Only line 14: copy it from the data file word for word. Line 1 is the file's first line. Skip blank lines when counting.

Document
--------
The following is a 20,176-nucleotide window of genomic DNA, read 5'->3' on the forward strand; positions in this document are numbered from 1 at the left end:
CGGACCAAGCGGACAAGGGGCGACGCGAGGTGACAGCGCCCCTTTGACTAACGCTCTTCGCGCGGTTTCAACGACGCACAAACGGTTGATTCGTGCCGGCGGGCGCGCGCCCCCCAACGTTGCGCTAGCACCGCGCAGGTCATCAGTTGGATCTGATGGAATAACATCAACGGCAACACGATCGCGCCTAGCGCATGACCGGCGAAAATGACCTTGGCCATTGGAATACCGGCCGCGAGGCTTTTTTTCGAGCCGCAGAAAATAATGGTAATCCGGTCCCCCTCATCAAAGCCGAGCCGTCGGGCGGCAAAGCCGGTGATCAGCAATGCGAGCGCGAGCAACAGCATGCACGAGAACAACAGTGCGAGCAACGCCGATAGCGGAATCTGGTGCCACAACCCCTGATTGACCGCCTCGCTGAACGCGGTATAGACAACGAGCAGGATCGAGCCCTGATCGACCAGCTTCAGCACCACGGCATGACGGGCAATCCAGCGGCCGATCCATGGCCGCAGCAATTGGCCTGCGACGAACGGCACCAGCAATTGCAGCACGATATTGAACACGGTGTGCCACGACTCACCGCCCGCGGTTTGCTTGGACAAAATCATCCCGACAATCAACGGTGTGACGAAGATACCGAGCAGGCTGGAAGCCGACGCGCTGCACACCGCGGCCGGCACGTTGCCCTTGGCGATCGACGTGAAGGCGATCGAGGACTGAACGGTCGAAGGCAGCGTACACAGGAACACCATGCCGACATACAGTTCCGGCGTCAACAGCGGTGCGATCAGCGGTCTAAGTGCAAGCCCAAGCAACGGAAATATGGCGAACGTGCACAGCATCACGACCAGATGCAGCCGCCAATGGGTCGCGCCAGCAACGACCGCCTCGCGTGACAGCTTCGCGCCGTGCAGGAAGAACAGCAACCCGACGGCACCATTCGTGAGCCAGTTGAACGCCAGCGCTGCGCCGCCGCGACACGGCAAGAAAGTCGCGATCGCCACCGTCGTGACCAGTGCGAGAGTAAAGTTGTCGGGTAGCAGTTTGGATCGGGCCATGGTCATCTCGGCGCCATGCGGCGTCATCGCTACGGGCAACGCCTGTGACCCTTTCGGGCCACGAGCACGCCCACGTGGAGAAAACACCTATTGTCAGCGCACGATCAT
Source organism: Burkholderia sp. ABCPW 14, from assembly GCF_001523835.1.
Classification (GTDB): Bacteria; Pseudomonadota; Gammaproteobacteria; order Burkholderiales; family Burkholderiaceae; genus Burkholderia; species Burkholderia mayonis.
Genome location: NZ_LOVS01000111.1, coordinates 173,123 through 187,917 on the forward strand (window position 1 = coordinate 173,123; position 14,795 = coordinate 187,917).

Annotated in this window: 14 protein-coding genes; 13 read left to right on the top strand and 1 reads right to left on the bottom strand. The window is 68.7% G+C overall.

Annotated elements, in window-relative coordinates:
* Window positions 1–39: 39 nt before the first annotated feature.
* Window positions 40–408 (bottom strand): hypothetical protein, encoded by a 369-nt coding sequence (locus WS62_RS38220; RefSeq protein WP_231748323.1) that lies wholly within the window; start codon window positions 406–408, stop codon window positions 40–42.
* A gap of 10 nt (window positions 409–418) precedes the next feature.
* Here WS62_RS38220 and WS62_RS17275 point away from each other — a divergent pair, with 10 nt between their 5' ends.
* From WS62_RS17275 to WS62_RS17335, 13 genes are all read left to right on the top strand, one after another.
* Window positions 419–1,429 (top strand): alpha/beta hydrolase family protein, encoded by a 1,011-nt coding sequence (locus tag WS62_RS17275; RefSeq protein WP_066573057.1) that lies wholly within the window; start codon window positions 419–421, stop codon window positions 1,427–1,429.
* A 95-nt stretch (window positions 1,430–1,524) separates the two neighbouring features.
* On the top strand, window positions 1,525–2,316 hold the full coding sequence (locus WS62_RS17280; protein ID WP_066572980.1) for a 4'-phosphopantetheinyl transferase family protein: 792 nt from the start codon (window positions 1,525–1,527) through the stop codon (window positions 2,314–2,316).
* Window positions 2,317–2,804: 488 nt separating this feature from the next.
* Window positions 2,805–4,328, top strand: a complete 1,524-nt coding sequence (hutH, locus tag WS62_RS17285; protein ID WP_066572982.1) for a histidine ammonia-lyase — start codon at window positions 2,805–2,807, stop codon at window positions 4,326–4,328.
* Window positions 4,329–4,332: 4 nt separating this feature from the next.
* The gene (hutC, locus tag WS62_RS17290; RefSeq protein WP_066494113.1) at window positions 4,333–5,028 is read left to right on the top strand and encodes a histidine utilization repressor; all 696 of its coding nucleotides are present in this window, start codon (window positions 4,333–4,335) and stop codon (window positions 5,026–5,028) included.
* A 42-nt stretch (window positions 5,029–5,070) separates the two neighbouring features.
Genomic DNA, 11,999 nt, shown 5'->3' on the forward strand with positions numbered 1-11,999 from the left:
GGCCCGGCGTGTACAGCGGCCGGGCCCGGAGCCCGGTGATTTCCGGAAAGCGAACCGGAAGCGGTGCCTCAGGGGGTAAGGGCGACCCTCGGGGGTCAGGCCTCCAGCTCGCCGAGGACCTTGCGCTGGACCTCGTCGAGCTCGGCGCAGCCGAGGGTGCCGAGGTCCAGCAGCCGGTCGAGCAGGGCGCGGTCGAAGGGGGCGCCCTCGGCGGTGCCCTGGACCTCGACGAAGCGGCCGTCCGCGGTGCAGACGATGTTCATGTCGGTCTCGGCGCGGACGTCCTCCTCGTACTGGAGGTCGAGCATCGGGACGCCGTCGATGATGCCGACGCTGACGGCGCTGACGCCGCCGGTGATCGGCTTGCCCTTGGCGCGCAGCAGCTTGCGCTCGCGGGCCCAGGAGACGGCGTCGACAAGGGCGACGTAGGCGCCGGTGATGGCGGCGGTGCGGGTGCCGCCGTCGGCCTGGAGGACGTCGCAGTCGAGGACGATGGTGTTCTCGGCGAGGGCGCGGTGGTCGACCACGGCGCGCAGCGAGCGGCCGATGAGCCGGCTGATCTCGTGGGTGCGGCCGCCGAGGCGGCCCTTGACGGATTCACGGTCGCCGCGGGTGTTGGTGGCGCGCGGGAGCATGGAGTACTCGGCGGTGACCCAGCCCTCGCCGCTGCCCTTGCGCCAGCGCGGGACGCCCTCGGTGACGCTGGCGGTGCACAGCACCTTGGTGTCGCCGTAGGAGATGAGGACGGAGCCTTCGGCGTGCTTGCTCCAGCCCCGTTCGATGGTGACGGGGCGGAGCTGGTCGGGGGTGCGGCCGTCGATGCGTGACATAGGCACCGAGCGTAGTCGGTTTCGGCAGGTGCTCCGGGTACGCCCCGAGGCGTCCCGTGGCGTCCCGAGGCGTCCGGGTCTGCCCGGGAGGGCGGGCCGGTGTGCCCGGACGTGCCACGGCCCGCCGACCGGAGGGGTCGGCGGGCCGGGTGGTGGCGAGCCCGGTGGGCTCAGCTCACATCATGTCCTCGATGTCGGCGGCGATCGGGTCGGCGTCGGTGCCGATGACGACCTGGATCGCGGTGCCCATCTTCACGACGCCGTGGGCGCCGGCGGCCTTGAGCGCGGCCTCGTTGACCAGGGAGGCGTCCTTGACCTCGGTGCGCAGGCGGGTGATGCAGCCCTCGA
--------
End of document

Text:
* A 95-nt stretch (window positions 1,430–1,524) separates the two neighbouring features.